NYPD Launches Commuter Searches – QNS.com

NYPD Launches Commuter Searches

Reacting swiftly to the second terrorist attack upon London’s mass transit system in two weeks, local police have commenced around-the-clock surveillance and random bag checks at 100 train stations in Queens and along 123 borough bus routes.
officers, aided by high-tech equipment and bomb-sniffing dogs, are randomly checking riders using local public transit facilities at subway turnstiles, commuter stations, AirTrain stations, ferries, as well as on train platforms. The new enforcement regulations affect nearly 2.5 million Queens subway and bus commuters per day.
“These inspections are being conducted in a constitutional manner and have been met with enthusiastic cooperation by the overwhelming majority of riders we’ve come in contact with,” said Paul J. Browne, Deputy Commissioner of Public Information. “If an explosive device or other dangerous material is uncovered, the bomb squad or other appropriate personnel will be summoned to the scene.”
Members of the police Surface Transit Enforcement Division (STED) are randomly checking commuters at bus stops operated along 123 city and privately-operated bus routes, from Queens’ busiest, the Q58 along Fresh Pond Road, to the borough’s quietest, the Q79 along Little Neck Parkway.
The Metropolitan Transportation Authority’s (MTA) police force will enforce the new search rules on the Long Island Rail Road (LIRR) stations in Queens.
Predicated on protecting public safety, Police Commissioner Ray Kelly said that riders refusing to be searched will not be permitted to ride, but will be able to leave the station. Police have compared current mass transit searches to police highway checkpoints that monitor drunken drivers.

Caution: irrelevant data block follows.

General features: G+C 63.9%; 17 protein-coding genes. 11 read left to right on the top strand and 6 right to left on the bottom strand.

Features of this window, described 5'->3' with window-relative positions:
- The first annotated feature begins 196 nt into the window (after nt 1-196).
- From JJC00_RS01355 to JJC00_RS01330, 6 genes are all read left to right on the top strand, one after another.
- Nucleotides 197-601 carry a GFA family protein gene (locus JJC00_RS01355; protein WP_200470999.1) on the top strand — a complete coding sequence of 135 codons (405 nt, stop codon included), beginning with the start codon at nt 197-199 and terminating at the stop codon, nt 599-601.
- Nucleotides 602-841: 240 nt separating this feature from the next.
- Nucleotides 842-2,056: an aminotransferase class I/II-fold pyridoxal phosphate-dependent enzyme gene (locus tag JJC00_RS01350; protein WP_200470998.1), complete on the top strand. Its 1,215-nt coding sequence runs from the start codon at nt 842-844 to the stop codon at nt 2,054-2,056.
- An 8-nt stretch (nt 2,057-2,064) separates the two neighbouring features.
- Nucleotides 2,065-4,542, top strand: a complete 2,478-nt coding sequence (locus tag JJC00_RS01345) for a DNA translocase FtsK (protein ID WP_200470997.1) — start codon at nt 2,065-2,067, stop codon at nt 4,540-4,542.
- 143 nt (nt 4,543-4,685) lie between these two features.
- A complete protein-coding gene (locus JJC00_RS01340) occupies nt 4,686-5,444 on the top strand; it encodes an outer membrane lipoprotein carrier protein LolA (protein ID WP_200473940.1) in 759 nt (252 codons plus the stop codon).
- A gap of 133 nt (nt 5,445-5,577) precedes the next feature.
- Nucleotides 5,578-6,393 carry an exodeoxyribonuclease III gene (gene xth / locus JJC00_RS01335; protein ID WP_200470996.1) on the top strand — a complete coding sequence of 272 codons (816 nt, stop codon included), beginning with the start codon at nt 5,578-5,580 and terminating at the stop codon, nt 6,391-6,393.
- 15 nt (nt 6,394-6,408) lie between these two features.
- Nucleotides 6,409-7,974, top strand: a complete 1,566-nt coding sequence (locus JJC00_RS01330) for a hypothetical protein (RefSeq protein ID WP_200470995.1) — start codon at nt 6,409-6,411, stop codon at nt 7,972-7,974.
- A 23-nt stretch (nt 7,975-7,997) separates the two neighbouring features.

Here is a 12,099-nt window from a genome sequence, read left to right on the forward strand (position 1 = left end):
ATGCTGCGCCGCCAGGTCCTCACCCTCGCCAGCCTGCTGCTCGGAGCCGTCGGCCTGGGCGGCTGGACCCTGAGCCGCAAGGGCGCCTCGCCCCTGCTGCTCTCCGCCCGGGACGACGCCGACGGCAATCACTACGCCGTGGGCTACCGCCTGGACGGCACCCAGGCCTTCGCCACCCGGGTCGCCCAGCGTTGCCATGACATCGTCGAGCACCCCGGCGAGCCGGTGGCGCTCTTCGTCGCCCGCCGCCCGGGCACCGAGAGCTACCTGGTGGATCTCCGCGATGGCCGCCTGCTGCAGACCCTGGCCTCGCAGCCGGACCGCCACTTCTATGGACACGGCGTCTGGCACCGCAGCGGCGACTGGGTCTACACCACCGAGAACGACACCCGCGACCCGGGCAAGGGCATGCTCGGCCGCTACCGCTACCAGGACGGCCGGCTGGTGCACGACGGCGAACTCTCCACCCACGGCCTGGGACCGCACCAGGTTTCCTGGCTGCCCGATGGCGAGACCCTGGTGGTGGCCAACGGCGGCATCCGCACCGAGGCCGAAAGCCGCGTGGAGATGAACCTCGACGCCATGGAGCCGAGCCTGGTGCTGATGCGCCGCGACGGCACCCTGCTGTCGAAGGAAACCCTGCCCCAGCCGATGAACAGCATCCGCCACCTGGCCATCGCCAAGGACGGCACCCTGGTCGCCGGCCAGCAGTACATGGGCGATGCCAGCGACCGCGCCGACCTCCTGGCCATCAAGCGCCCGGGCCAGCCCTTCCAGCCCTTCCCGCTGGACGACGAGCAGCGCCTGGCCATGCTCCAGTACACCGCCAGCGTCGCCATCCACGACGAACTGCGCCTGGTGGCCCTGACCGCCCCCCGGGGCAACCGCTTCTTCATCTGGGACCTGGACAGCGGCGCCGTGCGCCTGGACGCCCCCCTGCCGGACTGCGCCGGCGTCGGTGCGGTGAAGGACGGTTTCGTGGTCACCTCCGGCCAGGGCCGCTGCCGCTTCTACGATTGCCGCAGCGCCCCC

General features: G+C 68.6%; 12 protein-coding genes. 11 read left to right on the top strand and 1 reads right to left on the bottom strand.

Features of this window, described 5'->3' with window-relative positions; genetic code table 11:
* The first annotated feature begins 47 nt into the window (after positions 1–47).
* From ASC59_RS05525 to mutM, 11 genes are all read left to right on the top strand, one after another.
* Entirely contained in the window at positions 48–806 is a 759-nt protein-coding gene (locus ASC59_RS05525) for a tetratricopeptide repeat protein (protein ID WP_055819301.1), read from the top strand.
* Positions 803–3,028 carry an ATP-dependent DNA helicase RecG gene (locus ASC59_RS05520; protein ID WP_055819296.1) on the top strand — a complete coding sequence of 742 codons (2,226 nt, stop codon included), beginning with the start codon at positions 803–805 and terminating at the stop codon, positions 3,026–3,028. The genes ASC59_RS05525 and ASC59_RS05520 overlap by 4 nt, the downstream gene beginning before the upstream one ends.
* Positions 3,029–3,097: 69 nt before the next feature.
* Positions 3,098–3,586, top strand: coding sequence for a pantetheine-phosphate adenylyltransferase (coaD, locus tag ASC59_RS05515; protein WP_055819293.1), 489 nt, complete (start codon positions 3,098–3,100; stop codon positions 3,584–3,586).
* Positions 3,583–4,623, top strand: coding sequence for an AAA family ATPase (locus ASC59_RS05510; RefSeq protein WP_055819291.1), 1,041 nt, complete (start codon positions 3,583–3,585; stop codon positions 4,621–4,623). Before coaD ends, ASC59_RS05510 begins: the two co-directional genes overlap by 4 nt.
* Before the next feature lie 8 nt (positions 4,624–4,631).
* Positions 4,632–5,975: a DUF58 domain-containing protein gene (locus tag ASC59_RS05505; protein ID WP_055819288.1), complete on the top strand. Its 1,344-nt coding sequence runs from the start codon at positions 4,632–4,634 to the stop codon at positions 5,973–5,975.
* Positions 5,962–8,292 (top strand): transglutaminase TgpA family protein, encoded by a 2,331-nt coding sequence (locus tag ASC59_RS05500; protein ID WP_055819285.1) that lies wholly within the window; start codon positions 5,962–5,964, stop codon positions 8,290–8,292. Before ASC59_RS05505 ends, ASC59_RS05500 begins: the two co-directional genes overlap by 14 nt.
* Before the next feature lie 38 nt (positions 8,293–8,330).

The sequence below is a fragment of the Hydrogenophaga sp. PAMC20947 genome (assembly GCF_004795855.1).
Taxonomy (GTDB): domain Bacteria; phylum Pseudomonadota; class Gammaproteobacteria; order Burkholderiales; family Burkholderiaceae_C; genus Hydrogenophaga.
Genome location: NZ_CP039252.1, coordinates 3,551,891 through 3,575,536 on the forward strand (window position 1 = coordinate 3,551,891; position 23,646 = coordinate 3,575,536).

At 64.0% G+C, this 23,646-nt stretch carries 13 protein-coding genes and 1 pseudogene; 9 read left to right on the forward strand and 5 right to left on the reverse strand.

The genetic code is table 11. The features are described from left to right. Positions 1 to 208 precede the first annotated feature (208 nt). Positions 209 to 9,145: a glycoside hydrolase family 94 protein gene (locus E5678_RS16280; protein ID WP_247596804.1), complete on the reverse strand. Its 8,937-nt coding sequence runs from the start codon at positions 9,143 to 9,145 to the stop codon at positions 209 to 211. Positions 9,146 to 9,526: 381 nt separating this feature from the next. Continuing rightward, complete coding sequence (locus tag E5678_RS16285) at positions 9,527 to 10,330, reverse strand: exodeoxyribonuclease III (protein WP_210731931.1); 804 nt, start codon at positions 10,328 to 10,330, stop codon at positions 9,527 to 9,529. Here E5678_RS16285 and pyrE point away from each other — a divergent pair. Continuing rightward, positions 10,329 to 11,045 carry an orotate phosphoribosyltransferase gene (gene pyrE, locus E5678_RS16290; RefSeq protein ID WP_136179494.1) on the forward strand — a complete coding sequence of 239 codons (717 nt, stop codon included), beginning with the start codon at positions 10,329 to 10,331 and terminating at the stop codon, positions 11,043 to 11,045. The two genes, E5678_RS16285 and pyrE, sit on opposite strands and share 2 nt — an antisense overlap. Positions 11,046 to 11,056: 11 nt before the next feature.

Most people riding the rails agree with the anti-terrorism public safety measures.
“It’s good, even though I haven’t seen anyone checked,” said Stephanie Martinez, who rides the #7 train every day and oftentimes carries a backpack. “As far as safety is concerned, though, I feel the same because of not having seen anyone checked.”
the impact of the new rules to delay riders are the large number of buses from Queens and Long Island required to carry 640,000 commuters to and from their trains. In northeast Queens, an area larger than the borough of Manhattan, 23 bus lines are needed to bring commuters to the area’s only subway station at Main Street. A similar number of bus lines are needed to feed crowded train terminals in Jamaica.
Marie Aprea, a Bayside resident who travels into Manhattan every day, told The Queens Courier, “I think that the bag checks will probably add time to my commute, but I think it’s worth it.”
Councilman John Liu, Chairman of the Council’s Transportation Committee, declared that while police action was necessary, the MTA needed to step up its efforts to protect the subway system against attack.
More than two years ago the MTA allocated $600 million for this purpose, and yet today, two-thirds of that funding remains unused.”
Post, a Police Department spokesman said that “the police presence was welcome last Friday.”

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